Wider Faerûn doesn't know it yet, but a few members of the youngest generation of elves are attempting something different from the prevalent pursuits of their kin over the last thousand years or so. They're trying to found a new elven kingdom.
Younglings of every race and background, if given the chance, gather with no elders present to discuss their plans for the future, their dreams of how the world around them should be, and their hopes (and unfolding fears) of what will come to pass.
In the early spring of the Year of the Tankard, in one corner of the City of the Dead in Waterdeep (which besides hosting funerals and burials, sees use by the citizenry of that city as a park, highsun dining area, meeting-moot, trysting-place, exercise run, playground, dueling ground, minstrels' -- and would-be minstrels' -- performance venue, and diverse other things besides), four young moon elves met for a mid-afternoon meal of fresh mintberry jelly (liberated by Oenel from his parents' shop), hardshar cheese (bought from a caravan arriving from the Tethyrian backlands), and blackslake wine (made in Neverwinter, bought at Almaeko's Imports on the Way of the Dragon -- and universally pronounced "awful" by the four friends).
These four had all grown up in Waterdeep, dwelling with their shopkeeper parents and hearing tales of the deep green woods and lands unspoiled by cobblestones and cartwheels and noise and dirt, but managing only a few family forays to the verges of Ardeep, to the top of Maiden's Tomb Tor, and to the now-vanished stands of trees along the road between Waterdeep and Rassalantar. They were told slumbertime tales of the great elven kingdoms that flourished before "the tides of humans and of orcs came, and met and clashed together, breaking over our peoples who stood between." They dreamed of running free in the forest, far from the stinks and the crowding and the everpresent shoving for space, shoving to make sales, shoving to keep a few coins, and shoving to find some time and space for solitude. The best nights were those of soft sea-mists and skies full of glittering stars, when the city seemed to turn quiet and folk took to the rooftops to look up, and tell tales in hushed voices, and dream. . . .
These four wanted to make their dreams real. Or rather, a dream: of a new elf land, somewhere, where they could dwell. A place to call their own, a place to be proud of, a place that could stand tall when all of these humans spoke of elves as "a dying people" who were "too soft and weak to hold any place, and so flee and flee again, until they've now almost run out of places to run and hide in." Oh, there were elves who forged successful lives in Waterdeep, such as the notorious Serpent, Elaith -- but who wanted that? To become more ruthless and grasping than humans, just to win a place among them?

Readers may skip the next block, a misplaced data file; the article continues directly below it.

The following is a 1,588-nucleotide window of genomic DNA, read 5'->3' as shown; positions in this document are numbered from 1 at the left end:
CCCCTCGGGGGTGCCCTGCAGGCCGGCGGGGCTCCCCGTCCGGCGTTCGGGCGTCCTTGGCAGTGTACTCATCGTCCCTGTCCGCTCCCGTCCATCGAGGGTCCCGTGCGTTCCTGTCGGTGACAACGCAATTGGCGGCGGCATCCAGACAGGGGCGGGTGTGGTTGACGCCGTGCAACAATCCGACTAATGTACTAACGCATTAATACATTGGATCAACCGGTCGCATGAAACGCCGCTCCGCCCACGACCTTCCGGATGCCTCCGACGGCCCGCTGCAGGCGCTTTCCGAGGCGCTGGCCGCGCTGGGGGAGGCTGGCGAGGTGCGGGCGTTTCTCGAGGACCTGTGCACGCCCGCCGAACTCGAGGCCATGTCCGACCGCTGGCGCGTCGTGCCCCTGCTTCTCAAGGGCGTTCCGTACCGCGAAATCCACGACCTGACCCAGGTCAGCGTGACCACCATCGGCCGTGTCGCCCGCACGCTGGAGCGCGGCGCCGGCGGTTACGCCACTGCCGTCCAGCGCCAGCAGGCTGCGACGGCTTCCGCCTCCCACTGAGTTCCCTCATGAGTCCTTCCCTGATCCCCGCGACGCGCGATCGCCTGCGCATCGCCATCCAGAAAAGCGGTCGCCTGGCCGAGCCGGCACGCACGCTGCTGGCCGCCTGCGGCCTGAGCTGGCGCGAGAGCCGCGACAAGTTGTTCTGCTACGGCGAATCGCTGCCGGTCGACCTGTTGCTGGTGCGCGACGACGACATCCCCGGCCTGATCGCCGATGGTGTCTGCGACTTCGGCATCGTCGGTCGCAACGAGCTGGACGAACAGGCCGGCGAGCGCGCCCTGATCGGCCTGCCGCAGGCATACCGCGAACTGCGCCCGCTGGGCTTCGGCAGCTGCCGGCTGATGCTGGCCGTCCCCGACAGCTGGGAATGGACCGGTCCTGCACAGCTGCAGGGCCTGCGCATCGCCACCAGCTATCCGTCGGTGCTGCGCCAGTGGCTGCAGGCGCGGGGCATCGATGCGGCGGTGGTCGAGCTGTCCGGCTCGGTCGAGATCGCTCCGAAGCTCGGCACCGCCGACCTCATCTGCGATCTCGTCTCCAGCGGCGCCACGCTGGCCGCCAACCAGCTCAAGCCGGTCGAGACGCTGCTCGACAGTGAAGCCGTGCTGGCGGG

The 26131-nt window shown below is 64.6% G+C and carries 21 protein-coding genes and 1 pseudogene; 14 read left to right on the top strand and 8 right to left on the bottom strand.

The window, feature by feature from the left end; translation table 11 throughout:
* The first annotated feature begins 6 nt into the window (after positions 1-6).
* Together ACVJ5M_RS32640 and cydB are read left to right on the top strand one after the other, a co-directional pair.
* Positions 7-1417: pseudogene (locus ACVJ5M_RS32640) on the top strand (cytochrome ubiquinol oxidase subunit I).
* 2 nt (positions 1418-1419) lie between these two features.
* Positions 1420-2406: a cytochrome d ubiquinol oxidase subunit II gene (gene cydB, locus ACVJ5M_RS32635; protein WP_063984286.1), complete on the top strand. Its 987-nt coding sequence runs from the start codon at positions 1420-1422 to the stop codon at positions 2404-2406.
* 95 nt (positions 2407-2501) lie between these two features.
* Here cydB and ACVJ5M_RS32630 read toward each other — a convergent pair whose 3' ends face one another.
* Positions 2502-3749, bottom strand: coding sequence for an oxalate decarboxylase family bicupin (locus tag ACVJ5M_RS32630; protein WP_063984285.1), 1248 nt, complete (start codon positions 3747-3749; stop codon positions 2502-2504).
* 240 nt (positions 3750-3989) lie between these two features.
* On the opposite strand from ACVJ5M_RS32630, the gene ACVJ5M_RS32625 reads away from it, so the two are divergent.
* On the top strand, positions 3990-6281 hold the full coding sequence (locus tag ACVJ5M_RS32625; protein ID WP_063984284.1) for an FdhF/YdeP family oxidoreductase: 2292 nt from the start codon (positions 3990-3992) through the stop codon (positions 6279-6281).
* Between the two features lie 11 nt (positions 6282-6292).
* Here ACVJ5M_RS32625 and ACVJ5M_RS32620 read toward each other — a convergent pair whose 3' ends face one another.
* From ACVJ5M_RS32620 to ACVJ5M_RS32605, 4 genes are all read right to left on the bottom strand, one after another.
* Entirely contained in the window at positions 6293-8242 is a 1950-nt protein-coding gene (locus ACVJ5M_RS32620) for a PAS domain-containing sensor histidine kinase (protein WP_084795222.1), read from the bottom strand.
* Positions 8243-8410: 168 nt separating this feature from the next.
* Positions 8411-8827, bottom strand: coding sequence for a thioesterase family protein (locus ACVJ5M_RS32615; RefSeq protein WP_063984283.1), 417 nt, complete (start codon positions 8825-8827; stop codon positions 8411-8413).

These things, and more, the four said that afternoon, spurred by blackslake, until one of the four -- Tasar Taurntyrith -- looked up from his turn at the bottle, waved it, and said, "If humans like this saurot [taint-rot, in modern Elven slang], no wonder they think and act as they do!"
At which point Rauvelore Bhephel thrust his face fiercely forward to gaze around at his friends and hissed, "That's just it! The humans act; they go out and do things! Maethe [perhaps, in modern Elven slang, a word now creeping into Common] wrong-headed, damaging things . . . but they do them, and achieve some things! Whenever did our blesséd [immediate family, a contraction of "most-close-blesséd-kin"] do anything bold, anything more than 'what's the most astute thing to buy'? How shall we speak on this or that, when customers flap their jaws in the shop? How is it best that aethen [others, modern Elven slang for non-elves] see us?'"
Nremyn Sarsantyr's eyes glittered in excitement at his friend's words, and he held up a hand for silence . . . but when given it, nodded slowly and said only, "You speak truth, Rauve."
Oenel Mrhulaedir, who never used two words when one would suffice, said merely, "Let's do this. Please."
Whereupon Tasar leaned forward and said excitedly, "I've been thinking a lot about this, and I'm hungry to see this dream made real. I want to live in a new realm of our people -- the proud new land of Dawntree!"
Read more about the would-be founders of Dawntree in the next article.
About the Author
Ed Greenwood is the man who unleashed the Forgotten Realms on an unsuspecting world. He works in libraries, writes fantasy, sf, horror, mystery, and even romance stories (sometimes all in the same novel), but he is still happiest churning out Realmslore, Realmslore, and more Realmslore. There are still a few rooms in his house with space left to pile up papers in . . .